Landlords claim that we tenants were a happy lot before City of Beverly Hills mucked around with the rent stabilization ordinance last winter. They say they hardly ever hit us with excessive rent increases; that properties were maintained just fine; and that no-cause eviction was not even a thing. So why fix what wasn’t broke? To back up those claims they have analyzed four years of Code Enforcement complaints. However this latest Hail Mary attempt to tank our rent stabilization program will persuade nobody that the system didn’t need fixing.
Beverly Hills City Council wrapped up the year with two final administrative actions. In November the city hired a consultant to conduct an economic analysis; and on December 19th City Council passed an ordinance to impose a penalty on landlords that fail to register their property: no rent increase until the property is registered in the rental unit registry. Why the new penalty? One-in-five properties still are not registered.
During the the facilitated dialogues this summer, Beverly Hills landlords sat across the table from our tenants committee and opposed, in every way they could muster, the registry of rental units at the heart of the city’s rent stabilization program. It is a means to hold landlords accountable, of course, and that’s why they have embraced a scorched-earth campaign (and even a lawsuit) to pressure City Council to stop it. At the same time, a landlord has sought from the city all tenant complaints to code enforcement, including communications about unit conditions and rent increases. How do we know? I filed my own public records request on the landlord. Is potential tenant intimidation a step too far?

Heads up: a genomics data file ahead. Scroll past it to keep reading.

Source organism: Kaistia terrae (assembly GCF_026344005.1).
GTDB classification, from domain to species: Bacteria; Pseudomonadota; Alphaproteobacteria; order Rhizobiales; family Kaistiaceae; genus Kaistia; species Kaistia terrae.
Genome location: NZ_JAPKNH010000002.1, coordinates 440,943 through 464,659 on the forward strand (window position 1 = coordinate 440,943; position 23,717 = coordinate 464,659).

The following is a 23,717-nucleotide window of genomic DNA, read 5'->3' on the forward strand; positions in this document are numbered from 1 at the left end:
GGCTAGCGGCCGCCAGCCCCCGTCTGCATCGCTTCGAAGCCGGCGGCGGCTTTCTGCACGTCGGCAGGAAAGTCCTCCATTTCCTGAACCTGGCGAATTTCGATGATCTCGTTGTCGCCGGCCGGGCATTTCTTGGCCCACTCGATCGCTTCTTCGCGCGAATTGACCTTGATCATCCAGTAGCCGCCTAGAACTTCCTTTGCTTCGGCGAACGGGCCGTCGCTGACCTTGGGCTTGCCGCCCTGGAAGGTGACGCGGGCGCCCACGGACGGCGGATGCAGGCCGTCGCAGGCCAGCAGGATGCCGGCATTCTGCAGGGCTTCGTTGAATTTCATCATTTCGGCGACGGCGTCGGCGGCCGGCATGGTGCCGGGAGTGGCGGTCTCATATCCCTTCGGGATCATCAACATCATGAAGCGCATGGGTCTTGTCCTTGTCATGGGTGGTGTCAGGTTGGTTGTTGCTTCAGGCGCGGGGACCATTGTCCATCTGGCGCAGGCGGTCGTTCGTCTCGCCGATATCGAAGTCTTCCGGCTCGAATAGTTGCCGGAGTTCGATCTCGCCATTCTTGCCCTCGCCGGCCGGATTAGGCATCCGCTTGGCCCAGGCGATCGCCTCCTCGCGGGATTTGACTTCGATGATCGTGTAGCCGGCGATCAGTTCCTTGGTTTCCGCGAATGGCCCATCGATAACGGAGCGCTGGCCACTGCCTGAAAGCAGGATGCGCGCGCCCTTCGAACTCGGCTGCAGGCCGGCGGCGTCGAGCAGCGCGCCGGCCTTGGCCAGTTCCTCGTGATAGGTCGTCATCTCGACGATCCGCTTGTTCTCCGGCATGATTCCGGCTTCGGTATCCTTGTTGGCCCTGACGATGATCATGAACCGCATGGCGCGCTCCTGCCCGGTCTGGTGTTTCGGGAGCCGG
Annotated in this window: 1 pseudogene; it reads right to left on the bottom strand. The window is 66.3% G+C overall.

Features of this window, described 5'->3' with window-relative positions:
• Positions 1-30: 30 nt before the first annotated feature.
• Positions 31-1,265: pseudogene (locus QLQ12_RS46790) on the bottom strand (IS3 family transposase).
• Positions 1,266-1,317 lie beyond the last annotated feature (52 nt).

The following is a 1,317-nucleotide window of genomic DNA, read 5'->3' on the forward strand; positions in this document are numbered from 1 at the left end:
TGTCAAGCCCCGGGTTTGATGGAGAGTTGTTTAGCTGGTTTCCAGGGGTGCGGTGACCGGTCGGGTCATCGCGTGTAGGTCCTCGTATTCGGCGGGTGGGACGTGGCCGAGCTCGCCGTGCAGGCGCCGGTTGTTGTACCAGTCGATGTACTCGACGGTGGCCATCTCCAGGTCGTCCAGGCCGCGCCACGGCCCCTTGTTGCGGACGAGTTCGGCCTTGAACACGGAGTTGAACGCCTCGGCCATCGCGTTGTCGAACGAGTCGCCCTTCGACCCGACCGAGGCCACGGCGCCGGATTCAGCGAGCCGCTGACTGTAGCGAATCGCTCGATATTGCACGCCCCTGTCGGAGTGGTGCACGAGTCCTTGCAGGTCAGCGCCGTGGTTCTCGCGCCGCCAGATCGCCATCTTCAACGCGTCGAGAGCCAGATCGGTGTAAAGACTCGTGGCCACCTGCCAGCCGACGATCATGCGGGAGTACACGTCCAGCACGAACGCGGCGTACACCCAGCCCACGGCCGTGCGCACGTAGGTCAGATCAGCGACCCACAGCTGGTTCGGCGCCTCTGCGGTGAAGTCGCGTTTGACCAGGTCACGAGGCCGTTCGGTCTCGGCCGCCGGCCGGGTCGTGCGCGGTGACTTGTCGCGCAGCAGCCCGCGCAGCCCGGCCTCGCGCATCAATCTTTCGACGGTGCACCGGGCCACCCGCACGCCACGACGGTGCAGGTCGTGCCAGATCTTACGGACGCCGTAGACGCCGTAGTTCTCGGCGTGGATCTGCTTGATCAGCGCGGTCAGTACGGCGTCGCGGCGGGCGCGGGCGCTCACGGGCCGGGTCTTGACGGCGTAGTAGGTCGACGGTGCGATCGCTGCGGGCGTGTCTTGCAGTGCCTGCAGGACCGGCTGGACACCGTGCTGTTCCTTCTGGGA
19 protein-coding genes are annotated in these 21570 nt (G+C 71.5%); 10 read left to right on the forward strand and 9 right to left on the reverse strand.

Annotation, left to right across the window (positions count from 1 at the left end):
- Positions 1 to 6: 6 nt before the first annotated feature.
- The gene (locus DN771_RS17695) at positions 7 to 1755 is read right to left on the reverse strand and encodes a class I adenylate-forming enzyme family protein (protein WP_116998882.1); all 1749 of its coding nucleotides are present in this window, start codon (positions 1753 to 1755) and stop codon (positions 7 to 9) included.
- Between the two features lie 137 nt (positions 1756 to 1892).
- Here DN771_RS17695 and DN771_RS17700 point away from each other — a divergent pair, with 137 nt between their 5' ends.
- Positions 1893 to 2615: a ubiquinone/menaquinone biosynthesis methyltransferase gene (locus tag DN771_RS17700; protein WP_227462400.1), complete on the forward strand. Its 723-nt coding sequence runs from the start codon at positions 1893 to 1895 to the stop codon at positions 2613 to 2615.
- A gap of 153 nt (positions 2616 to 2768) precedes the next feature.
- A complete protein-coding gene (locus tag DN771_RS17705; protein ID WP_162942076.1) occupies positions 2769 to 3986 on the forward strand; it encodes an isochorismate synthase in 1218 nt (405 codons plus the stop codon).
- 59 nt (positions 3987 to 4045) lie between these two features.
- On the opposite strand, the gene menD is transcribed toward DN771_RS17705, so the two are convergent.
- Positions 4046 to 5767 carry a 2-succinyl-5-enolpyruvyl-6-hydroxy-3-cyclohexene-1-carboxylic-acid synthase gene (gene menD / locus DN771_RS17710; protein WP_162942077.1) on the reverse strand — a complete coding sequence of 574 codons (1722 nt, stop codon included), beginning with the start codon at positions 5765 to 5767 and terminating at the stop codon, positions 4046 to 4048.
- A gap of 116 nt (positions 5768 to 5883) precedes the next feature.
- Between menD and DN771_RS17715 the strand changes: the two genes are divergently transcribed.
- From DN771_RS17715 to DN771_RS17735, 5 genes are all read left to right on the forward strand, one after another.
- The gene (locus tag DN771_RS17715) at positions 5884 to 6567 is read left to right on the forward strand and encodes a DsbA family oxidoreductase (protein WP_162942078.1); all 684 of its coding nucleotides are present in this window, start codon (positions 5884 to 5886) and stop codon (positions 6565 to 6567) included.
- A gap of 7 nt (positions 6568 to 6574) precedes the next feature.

City Council in Tuesday’s September 19th evening session adopted a resolution to create the rental unit registry. It was a formality, really. Council had decided to move ahead with it on September 5th despite a small parade of landlords who argued that the registry was not only unlawful but too costly and the product of an improper process. Councilmembers brushed those self-serving arguments aside, however, and at this meeting merely needed to adopt a resolution to formalize their decision. After hearing a few landlords again mount a last-chance campaign, the registry got Council’s OK in mere minutes.